Friday, October 20, 2006


Media Ownership Rules

A message from, passed on from Joan Porte…

The Federal Communications Commission announced on Jan. 7 that the U.S. Solicitor General will not appeal the Third Circuit U.S. Court of Appeals decision in Prometheus Radio Project vs. Federal Communications Commission to the Supreme Court.

That decision rejected the FCC rules issued in June 2003 that would have significantly loosened media ownership caps (details). Barring the unlikely event that the Supreme Court takes up the case anyway, the FCC now must go back to the drawing board and restart the entire rulemaking process.

We haven’t won yet. The industry lobbyists and their allies on the commission will try to sneak the same policies through the back door. The only thing that will stop them is if the millions of Americans who opposed media consolidation in 2003 remain vigilant.

Now is the time to demand the FCC take citizen input seriously. Add your voice!

Join thousands of other citizens in insisting that the FCC hold a public hearing in their states. With enough people taking direct action, the FCC will have no choice but to hear our message: Media should serve the public interest — not the bottom line of big corporations.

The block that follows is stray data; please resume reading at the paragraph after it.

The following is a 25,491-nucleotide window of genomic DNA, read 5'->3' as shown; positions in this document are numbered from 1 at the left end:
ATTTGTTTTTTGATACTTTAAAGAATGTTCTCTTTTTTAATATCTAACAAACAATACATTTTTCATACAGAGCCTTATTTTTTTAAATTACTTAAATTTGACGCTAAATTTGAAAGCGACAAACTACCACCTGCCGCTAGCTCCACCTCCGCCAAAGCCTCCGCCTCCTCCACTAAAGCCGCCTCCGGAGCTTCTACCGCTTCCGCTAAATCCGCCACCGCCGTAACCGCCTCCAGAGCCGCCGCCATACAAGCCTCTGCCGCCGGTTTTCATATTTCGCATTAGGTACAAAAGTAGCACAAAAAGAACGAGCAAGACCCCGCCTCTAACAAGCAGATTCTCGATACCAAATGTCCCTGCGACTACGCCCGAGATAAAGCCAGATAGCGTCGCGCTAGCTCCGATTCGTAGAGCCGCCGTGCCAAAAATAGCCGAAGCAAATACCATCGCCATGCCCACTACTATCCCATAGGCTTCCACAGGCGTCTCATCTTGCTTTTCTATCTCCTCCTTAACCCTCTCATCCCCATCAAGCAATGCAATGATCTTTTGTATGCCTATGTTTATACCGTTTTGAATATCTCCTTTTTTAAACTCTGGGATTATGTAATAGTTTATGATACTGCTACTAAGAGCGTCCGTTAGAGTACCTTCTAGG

to demand a hearing in VA

Over the past few months, Members of the FCC have taken part in official public hearings and unofficial town meetings in selected cities across the country. These hearings have provided a critical forum for average citizens to talk back to the FCC and the media in their communities. To ensure citizen input in its policymaking, the FCC should hold similar events in all 50 states.

Demand the FCC listen to citizens when it makes policy!

Demand an official hearing in Virginia!

Thursday, October 19, 2006


The Tao of Governing

Stephen Mitchell has translated the Tao Te Ching of Lao-tzu with a degree of poetic reinterpretation. Here are verses 60 and 61, which give Taoist advice to those who govern:

Verse 60:

Governing a large country
is like frying a small fish.
You spoil it with too much poking.

Center your country in the Tao
and evil will have no power.
Not that it isn't there,
but you'll be able to step out of its way.

Give evil nothing to oppose
and it will disappear by itself.

Verse 61:

When a country obtains great power,
it becomes like the sea:
all streams run downward into it.
The more powerful it grows,
the greater the need for humility.
Humility means trusting the Tao,
thus never needing to be defensive.

A great nation is like a great man:
When he makes a mistake, he realizes it.
Having realized it, he admits it.
Having admitted it, he corrects it.
He considers those who point out his faults
as his most benevolent teachers.
He thinks of his enemy as the shadow that he himself casts.

If a nation is centered in the Tao,
if it nourishes its own people
and doesn't meddle in the affairs of others,
it will be a light to all nations in the world.

It’s a lovely translation, although very different in places from more literal ones. For example, James Legge’s translation of Verse 61, available online: